A new report today says that AirTag stalking is “frighteningly easy” thanks to a number of weaknesses in Apple’s privacy protections.

It reveals several ways that an abusive partner could circumvent the measures Apple takes to alert stalking victims …


At the time AirTag was launched, Apple was keen to stress the anti-stalker measures it has taken:

  1. If an AirTag you don’t own moves with you (and the owner is not also doing so), an alert pops up on iPhones. This alert appears when you arrive home, or at a frequently-visited location.
  2. If you don’t own an iPhone, an audible alarm will eventually be triggered.
  3. If you find an unknown AirTag on you, you can scan it with either an iPhone or Android phone and it will take you to an Apple webpage which explains how to remove the battery to disable it.
  4. Every AirTag has a serial number, so law enforcement can obtain owner details from Apple by presenting a court order.

However, groups who work with victims of domestic abuse say that these protections are inadequate in general, and especially so in the case of someone who lives with an abusive partner. (A number of factors, from fear to financial dependence, can make it difficult for a victim of domestic abuse to leave.)

In particular, three days is a very long time to be tracked without your knowledge if you are an Android user. Additionally, for a stranger stalker, they would be able to track you to your home address or another location you frequently visit, before you are alerted – in other words, after the damage is done.

AirTag stalking test

The Washington Post‘s Geoffrey Fowler carried out his own test, allowing a colleague to plant an AirTag on him to find out for himself.

AirTags are a new means of inexpensive, effective stalking. I know because I tested AirTags by letting a Washington Post colleague pretend to stalk me. And Apple’s efforts to stop the misuse of its trackers just aren’t sufficient […]

 To put Apple’s personal security protections to the test, my colleague Jonathan Baran paired an AirTag with his iPhone, slipped his tag in my backpack (with my permission), and then tracked me for a week from across San Francisco Bay […]

After placing an AirTag in my bag, my colleague was able to find my whereabouts with remarkable precision. Once he associated the AirTag with his iPhone, the tag’s location showed up in an iPhone app called Find My, included free with iPhones. (It started as a way to find lost Apple products and has now expanded to other things.)

When I was riding a bike around San Francisco, the AirTag updated my location once every few minutes with a range of about half a block. When I was more stationary at home, my colleague’s app reported my exact address.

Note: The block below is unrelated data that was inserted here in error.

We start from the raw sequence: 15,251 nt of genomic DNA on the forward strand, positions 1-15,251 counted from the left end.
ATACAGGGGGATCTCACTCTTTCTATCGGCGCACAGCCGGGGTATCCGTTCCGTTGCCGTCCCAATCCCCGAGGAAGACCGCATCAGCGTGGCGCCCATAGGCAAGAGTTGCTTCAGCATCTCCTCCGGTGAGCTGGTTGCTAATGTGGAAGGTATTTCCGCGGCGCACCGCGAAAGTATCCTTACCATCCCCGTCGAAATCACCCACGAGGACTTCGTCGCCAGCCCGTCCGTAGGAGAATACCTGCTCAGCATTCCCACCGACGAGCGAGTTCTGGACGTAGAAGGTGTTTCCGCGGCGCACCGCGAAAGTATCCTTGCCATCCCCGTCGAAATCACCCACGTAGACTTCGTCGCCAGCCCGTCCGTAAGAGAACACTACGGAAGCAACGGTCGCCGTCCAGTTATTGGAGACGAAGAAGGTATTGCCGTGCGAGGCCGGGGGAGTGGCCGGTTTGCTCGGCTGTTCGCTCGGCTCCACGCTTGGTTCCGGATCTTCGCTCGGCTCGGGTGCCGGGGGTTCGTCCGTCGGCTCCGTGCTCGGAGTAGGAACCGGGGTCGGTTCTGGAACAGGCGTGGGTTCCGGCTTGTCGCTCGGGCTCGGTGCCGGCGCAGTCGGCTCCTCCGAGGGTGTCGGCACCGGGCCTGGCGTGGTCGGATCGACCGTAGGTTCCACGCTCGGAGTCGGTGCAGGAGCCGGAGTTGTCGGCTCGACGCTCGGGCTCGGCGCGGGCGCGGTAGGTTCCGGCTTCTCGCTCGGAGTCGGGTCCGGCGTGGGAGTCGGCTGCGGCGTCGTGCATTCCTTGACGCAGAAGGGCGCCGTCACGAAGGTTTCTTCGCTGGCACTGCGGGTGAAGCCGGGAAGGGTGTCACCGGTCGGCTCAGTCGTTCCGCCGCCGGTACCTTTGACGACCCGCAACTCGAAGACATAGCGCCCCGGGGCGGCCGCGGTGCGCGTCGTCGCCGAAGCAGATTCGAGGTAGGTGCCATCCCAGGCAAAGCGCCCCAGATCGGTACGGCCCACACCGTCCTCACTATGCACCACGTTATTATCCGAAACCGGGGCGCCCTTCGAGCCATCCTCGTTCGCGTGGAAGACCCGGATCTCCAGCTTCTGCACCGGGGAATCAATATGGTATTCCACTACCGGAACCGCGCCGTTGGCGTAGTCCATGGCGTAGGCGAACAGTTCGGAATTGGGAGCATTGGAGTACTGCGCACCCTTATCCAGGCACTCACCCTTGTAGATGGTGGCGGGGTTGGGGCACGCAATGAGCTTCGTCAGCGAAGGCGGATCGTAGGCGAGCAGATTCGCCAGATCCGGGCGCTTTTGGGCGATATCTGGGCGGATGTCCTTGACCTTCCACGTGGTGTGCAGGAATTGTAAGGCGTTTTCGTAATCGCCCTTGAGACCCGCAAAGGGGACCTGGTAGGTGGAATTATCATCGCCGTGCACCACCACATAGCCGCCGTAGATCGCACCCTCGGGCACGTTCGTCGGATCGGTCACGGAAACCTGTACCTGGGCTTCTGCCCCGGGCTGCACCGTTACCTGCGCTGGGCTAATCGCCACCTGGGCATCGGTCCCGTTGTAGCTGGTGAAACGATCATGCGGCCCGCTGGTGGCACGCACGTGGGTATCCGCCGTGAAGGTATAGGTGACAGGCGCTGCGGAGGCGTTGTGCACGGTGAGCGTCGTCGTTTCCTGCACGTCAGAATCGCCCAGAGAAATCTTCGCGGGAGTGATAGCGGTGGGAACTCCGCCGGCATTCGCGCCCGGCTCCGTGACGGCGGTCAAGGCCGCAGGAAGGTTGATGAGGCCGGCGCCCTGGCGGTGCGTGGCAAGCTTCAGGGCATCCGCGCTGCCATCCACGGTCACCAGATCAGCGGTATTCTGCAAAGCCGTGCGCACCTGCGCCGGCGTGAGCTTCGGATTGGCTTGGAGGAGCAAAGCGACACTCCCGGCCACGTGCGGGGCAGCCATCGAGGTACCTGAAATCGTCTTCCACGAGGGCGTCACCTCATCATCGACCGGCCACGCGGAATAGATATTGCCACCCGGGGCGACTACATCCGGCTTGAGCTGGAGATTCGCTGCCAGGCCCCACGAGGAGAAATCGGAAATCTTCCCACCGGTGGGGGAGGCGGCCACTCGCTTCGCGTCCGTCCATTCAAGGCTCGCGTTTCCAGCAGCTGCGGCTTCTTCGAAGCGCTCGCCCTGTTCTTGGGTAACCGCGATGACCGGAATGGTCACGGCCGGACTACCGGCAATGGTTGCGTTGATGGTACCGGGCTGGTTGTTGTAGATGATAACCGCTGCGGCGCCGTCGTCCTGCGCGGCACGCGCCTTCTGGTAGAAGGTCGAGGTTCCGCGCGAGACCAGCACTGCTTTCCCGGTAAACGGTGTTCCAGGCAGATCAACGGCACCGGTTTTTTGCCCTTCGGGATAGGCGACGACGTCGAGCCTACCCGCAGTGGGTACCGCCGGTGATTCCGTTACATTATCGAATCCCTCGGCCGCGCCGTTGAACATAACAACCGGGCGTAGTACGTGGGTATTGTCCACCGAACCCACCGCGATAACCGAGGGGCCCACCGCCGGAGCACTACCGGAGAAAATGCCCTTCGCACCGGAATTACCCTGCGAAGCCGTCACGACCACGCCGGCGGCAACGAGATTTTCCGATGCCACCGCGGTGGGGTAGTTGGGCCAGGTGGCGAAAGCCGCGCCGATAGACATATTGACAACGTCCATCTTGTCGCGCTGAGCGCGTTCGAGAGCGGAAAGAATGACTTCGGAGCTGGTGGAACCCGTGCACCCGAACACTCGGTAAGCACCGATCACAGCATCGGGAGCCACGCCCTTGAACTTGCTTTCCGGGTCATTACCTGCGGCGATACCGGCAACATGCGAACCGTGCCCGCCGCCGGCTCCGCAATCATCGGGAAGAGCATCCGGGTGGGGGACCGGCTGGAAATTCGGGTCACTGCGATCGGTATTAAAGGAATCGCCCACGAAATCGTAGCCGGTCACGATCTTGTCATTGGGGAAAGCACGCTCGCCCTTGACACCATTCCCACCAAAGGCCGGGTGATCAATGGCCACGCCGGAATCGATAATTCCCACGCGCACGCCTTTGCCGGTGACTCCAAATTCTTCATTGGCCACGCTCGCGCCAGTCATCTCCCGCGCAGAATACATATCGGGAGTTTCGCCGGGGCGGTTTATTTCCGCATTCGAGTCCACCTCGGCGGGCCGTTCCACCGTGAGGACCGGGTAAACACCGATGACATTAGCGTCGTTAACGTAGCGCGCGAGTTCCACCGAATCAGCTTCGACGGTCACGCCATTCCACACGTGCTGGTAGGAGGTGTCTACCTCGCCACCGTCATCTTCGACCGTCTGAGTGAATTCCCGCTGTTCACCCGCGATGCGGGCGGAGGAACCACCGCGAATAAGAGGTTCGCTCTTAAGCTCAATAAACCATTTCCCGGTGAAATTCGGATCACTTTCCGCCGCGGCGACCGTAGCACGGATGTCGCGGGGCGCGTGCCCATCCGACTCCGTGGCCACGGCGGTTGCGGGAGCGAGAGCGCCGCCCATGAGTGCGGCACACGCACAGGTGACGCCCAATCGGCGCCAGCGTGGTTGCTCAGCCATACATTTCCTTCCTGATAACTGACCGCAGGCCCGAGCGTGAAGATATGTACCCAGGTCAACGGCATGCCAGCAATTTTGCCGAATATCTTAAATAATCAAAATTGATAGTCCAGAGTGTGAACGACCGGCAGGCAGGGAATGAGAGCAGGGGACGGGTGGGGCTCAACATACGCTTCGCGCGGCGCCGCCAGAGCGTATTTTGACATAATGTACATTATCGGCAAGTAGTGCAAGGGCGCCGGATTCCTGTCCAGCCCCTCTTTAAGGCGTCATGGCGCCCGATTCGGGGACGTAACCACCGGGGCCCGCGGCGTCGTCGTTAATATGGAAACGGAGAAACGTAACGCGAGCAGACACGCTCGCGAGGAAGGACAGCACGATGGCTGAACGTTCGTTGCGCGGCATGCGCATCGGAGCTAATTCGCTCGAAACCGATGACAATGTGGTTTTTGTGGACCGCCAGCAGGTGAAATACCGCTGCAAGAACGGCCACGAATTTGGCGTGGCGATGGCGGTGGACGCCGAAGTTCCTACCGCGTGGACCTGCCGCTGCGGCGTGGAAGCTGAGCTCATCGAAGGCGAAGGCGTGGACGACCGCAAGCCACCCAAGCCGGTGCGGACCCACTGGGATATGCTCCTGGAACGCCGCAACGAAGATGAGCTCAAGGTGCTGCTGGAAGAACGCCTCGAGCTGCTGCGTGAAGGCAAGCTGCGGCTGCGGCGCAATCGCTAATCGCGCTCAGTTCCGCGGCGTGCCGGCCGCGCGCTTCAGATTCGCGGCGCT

The pop-up alert on his iPhone worked well, he says, as he was alerted multiple times. However, given that alerts only appear at home and other primary locations, that may not protect against an abusive partner.

An AirTag starts a three-day countdown clock on its alarm as soon as it’s out of the range of the iPhone it’s paired with. Since many victims live with their abusers, the alert countdown could be reset each night when the owner of the AirTag comes back into its range […]

Also troubling: There’s an option in the Find My app to turn off all of these “item safety alerts” — and adjusting it doesn’t require entering your PIN or password. People in abusive situations don’t always have total control over their phones […]

In many abuse situations, the alarm might never go off at all.

The only protection for Android users is the audible alert after three days, and it’s already been shown that the speaker can be disabled. The piece reiterates calls for Apple to work with Google as it did with COVID-19 contact tracing to develop a standard that gives Android users the same pop-up alerts as iPhone owners. It does also seem a no-brainer to require authentication to turn off the privacy alerts.

Photo by Tamas Tuzes-Katai on Unsplash

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About the Author

Ben Lovejoy

Ben Lovejoy is a British technology writer and EU Editor for 9to5Mac. He’s known for his op-eds and diary pieces, exploring his experience of Apple products over time, for a more rounded review. He also writes fiction, with two technothriller novels, a couple of SF shorts and a rom-com!

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